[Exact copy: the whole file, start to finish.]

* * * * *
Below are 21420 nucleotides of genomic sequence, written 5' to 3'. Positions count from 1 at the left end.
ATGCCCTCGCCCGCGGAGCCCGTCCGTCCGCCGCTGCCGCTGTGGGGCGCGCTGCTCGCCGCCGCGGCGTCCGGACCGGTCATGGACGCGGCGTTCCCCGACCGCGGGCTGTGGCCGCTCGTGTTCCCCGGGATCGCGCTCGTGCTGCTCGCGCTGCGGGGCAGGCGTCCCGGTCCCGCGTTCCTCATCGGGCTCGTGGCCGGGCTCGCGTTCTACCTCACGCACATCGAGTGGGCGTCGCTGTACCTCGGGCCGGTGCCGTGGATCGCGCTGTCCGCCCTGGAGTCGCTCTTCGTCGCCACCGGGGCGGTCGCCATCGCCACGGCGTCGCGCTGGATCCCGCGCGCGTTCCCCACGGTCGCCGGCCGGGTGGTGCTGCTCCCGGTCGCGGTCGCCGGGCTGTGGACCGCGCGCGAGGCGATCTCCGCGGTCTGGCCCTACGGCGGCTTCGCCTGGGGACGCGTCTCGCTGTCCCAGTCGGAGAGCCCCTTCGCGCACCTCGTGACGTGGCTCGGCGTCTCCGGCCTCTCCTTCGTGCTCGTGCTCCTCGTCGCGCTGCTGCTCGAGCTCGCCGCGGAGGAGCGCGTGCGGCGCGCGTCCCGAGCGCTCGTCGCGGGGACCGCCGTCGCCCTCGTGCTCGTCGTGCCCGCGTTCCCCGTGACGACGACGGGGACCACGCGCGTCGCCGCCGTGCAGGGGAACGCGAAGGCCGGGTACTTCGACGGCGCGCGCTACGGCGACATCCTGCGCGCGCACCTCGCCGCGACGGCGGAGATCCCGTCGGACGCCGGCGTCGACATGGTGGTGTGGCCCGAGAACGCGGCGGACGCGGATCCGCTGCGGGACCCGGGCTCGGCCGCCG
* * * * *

Below are 21420 nucleotides of genomic sequence, written 5' to 3'. Positions count from 1 at the left end.
ATGCCCTCGCCCGCGGAGCCCGTCCGTCCGCCGCTGCCGCTGTGGGGCGCGCTGCTCGCCGCCGCGGCGTCCGGACCGGTCATGGACGCGGCGTTCCCCGACCGCGGGCTGTGGCCGCTCGTGTTCCCCGGGATCGCGCTCGTGCTGCTCGCGCTGCGGGGCAGGCGTCCCGGTCCCGCGTTCCTCATCGGGCTCGTGGCCGGGCTCGCGTTCTACCTCACGCACATCGAGTGGGCGTCGCTGTACCTCGGGCCGGTGCCGTGGATCGCGCTGTCCGCCCTGGAGTCGCTCTTCGTCGCCACCGGGGCGGTCGCCATCGCCACGGCGTCGCGCTGGATCCCGCGCGCGTTCCCCACGGTCGCCGGCCGGGTGGTGCTGCTCCCGGTCGCGGTCGCCGGGCTGTGGACCGCGCGCGAGGCGATCTCCGCGGTCTGGCCCTACGGCGGCTTCGCCTGGGGACGCGTCTCGCTGTCCCAGTCGGAGAGCCCCTTCGCGCACCTCGTGACGTGGCTCGGCGTCTCCGGCCTCTCCTTCGTGCTCGTGCTCCTCGTCGCGCTGCTGCTCGAGCTCGCCGCGGAGGAGCGCGTGCGGCGCGCGTCCCGAGCGCTCGTCGCGGGGACCGCCGTCGCCCTCGTGCTCGTCGTGCCCGCGTTCCCCGTGACGACGACGGGGACCACGCGCGTCGCCGCCGTGCAGGGGAACGCGAAGGCCGGGTACTTCGACGGCGCGCGCTACGGCGACATCCTGCGCGCGCACCTCGCCGCGACGGCGGAGATCCCGTCGGACGCCGGCGTCGACATGGTGGTGTGGCCCGAGAACGCGGCGGACGCGGATCCGCTGCGGGACCCGGGCTCGGCCGCCG